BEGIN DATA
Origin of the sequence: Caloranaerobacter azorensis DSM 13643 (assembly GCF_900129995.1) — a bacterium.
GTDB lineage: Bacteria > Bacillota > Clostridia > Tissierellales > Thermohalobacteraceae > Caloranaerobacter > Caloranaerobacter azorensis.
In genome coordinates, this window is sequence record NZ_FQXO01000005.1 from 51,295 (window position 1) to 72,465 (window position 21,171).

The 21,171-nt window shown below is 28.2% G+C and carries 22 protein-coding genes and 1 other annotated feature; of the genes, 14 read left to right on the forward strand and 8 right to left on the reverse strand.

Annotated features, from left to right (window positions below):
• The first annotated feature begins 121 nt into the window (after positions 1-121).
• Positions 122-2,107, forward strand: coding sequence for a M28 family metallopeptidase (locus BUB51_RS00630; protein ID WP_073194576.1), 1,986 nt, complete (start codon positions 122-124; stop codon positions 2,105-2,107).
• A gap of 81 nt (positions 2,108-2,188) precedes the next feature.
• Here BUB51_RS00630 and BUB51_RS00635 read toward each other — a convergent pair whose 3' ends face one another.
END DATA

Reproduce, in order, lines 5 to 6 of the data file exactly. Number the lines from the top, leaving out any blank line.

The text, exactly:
Annotated features, from left to right (window positions below):
• The first annotated feature begins 121 nt into the window (after positions 1-121).